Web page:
Tackling obesity and its negative health effects

In Germany, more than half the population is overweight and over one quarter is obese, and for children it is 15%. Being overweight and obese results in accumulating large amounts of excess adipose tissue (body fat), which causes low-grade chronic inflammation, places unnecessary weight on your joints and overtime increases the risk of musculoskeletal disorders, contributes to insulin resistance, and increases the risk of certain cancers.

Obesity puts people at risk for various other illnesses, such as heart disease and type 2 diabetes. Exercise is a useful tool in the treatment protocols of obesity.

Heart disease prevention and treatment

Physical activity can help prevent the development of cardiovascular disease which can lead to deadly heart attacks and strokes. Cardiovascular exercise (walking, running, cycling, aerobics, HIT) and resistance training helps reduce blood pressure, increase blood circulation, increase high-density lipoprotein (the good cholesterol) which is an important mechanism for removing excess cholesterol, and decrease fat surrounding the heart. 

Aiding in cancer prevention measures

There may be a correlation between being physically active and reducing the risk of developing certain cancers, such as breast and colon. Exercise creates a cascade of protective health properties, some of which help protect cells from cancer cell proliferation such as: producing anti-inflammatory effects, reducing blood sugar levels, and supporting robust immune responses in the body.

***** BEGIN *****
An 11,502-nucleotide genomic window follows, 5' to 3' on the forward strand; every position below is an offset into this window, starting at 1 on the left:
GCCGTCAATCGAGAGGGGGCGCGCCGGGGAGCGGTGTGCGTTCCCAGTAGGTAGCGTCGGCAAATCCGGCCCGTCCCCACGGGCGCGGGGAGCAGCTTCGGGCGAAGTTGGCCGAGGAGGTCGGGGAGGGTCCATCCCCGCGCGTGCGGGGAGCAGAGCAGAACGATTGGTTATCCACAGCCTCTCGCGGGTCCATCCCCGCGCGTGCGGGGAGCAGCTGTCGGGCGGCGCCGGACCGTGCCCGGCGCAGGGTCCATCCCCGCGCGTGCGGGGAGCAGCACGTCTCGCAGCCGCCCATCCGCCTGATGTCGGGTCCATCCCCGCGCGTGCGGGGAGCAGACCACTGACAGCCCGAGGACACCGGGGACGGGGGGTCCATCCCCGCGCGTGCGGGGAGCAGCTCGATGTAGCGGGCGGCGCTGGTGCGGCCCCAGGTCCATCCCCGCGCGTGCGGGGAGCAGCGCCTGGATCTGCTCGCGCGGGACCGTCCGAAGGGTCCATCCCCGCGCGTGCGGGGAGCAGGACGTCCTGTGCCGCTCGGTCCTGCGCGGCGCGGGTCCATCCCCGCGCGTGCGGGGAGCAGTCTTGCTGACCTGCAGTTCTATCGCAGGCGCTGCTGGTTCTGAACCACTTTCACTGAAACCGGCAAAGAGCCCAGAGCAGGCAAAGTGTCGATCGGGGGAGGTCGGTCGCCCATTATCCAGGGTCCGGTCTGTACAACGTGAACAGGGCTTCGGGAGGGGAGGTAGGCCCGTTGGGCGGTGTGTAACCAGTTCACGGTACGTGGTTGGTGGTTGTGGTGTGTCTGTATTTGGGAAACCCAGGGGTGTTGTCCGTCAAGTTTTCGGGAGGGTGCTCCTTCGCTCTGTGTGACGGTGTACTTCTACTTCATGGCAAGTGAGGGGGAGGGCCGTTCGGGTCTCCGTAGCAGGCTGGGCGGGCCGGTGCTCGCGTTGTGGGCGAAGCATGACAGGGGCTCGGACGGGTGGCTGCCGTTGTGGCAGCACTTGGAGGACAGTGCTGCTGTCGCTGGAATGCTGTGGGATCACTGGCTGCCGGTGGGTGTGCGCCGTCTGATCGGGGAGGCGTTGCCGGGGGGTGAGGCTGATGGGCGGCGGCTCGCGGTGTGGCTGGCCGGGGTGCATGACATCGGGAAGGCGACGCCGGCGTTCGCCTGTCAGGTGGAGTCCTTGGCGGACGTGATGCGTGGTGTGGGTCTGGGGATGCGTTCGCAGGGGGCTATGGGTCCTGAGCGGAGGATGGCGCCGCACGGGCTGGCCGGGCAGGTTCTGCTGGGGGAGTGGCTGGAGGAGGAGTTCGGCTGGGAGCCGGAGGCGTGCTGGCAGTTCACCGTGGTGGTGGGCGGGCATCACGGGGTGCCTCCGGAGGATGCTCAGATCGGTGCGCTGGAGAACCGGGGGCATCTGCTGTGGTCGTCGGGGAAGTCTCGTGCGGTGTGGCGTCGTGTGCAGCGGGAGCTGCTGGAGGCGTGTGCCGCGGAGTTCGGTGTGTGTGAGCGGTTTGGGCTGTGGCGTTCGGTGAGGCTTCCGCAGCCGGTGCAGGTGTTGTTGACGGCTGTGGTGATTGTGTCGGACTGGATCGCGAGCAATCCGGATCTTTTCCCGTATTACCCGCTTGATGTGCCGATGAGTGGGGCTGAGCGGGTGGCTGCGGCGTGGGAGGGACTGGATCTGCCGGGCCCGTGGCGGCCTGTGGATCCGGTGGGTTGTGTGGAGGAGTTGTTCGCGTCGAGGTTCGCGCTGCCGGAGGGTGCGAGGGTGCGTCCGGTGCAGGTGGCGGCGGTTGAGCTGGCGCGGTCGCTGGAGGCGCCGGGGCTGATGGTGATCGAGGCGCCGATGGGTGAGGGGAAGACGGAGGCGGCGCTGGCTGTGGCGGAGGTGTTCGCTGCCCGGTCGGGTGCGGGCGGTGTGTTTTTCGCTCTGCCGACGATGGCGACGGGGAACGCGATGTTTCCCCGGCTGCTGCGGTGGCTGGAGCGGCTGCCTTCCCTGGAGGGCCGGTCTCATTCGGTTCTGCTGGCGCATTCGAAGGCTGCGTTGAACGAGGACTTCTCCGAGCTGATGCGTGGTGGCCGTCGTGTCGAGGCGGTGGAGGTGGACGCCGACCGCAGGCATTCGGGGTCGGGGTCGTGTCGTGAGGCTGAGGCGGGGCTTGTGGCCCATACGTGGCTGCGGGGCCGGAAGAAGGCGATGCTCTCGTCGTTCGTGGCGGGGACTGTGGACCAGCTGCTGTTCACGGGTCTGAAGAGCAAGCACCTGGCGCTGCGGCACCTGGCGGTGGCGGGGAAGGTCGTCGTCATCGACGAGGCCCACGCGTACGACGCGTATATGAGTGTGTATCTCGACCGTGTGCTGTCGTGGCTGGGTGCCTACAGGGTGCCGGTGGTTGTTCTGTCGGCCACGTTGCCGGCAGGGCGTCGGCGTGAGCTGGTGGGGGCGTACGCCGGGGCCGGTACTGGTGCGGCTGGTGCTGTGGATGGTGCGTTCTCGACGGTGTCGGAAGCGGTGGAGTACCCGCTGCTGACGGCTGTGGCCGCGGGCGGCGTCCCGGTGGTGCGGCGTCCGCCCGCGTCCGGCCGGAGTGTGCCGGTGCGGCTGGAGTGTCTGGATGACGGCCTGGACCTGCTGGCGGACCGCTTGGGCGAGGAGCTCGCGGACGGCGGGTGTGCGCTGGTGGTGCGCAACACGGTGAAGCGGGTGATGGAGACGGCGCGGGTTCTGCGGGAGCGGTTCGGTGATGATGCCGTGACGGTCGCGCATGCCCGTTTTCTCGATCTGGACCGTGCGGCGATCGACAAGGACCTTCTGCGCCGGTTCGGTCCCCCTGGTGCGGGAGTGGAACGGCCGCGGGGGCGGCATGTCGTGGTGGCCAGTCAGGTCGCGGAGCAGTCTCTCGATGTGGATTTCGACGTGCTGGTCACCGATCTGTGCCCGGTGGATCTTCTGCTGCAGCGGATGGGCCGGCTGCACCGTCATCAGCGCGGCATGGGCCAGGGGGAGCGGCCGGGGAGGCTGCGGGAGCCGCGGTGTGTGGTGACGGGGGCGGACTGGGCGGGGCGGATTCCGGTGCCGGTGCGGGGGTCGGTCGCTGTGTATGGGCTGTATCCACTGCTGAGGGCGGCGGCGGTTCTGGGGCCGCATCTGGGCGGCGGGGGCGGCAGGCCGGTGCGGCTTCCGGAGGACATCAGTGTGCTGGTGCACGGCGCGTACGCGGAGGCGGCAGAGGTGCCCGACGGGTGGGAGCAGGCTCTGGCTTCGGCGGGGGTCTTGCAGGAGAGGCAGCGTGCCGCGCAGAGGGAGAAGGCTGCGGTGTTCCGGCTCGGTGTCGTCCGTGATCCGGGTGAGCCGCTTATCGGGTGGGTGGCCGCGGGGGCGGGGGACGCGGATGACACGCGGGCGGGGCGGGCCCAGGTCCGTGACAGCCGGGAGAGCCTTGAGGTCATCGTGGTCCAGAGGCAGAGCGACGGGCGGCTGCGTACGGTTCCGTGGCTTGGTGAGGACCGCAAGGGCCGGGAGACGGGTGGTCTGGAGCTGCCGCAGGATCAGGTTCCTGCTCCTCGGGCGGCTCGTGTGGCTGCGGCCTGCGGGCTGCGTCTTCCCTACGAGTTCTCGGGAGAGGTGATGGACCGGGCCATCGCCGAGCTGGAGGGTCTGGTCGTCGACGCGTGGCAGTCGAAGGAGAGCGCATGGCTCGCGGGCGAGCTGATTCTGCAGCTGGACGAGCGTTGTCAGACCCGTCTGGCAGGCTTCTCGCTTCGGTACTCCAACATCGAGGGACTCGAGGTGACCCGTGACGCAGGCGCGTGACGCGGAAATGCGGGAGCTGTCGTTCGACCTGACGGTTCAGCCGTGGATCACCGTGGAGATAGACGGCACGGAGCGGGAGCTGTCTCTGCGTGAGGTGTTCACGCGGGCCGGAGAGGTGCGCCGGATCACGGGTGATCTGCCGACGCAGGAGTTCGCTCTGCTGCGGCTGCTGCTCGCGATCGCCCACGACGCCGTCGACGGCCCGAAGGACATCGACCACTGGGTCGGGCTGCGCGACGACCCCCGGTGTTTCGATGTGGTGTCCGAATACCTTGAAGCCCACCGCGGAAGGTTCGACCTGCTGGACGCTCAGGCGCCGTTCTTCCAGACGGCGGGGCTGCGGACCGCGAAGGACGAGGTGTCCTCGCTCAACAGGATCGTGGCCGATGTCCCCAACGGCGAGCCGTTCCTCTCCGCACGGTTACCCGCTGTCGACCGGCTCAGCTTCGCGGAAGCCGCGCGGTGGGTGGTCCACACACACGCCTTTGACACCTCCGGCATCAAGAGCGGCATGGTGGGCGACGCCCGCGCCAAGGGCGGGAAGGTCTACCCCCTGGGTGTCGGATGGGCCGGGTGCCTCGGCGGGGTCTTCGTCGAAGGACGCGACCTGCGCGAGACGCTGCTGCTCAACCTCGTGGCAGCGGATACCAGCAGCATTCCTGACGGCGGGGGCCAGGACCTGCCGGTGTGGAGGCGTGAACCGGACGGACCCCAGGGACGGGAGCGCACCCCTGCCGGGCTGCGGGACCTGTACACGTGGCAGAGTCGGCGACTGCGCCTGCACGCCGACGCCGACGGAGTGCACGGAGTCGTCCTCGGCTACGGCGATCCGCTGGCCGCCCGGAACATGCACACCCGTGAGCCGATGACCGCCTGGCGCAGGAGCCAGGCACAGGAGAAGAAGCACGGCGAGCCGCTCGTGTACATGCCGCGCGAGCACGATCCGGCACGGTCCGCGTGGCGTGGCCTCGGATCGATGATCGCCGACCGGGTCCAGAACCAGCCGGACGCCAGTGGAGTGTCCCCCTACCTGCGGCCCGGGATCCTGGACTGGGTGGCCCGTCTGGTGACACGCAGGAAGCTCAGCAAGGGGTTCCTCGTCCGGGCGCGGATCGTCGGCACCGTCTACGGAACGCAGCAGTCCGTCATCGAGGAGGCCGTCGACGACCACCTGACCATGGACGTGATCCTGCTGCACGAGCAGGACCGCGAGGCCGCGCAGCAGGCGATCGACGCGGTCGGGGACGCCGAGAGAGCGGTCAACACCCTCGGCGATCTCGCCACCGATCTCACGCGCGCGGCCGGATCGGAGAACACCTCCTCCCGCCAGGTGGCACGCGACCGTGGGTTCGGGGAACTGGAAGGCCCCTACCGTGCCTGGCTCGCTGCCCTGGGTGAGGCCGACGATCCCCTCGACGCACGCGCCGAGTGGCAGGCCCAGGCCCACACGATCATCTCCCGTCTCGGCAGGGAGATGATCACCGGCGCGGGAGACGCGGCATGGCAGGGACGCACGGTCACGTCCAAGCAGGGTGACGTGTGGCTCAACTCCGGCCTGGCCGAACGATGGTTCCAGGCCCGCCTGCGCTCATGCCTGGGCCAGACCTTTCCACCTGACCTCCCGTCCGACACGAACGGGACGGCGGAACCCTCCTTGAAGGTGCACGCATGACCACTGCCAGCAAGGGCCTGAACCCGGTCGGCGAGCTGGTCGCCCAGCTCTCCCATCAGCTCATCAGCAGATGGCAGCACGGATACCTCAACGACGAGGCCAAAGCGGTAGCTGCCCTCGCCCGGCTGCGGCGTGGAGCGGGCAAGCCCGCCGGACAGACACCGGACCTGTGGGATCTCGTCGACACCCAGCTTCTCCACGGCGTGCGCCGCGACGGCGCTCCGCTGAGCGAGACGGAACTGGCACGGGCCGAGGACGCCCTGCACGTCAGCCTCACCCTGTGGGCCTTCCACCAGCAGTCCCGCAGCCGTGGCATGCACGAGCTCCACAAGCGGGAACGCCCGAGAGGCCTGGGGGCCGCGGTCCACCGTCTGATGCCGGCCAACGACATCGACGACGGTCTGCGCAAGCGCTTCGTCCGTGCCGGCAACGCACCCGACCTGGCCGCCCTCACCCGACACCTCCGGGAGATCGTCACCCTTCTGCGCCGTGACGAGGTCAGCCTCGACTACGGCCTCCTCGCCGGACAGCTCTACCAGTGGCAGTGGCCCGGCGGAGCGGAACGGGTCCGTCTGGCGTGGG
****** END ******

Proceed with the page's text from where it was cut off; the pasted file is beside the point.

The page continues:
One potential mechanism of cancer prevention has been identified during exercise. Researchers at Universitätsklinikum Erlangen and Friedrich-Alexander-Universität Erlangen-Nürnberg found that during exercise, our muscles produce myokines which offer “anti-tumour mechanisms”(FAU, 2020). The 12-week study included participants with advanced prostate and intestinal cancer. 

Let’s get up and moving

People are sitting far too long each day, and there are negative health consequences to sitting for prolonged periods, such as raised blood sugar levels, tight hip flexors, aggravated sore backs, worsening sciatica symptoms, contributing to feelings of low energy, neck and shoulder strain, muscle deconditioning due to the adaptation of your muscles not being “on”, and more.

Sitting continuously is counterproductive to health because our bodies are built to be up and active. Watch this 5-minute TED-Ed video “Why sitting is bad for you”.

Need more motivation to get up and moving?

Watch our favourite TED talk on exercise: Wendy Suzuki: The brain-changing benefits of exercise.

Got 5 minutes? Energize your body with this 5-minute warm-up from fitness trainer Caroline Girvan. 


Sport-induced myokines fight cancer cells ' Friedrich-Alexander-Universität Erlangen-Nürnberg. (2020, September 15). Retrieved January 27, 2022, from

Non-communicable diseases Overview. (n.d.). Retrieved January 27, 2022, from: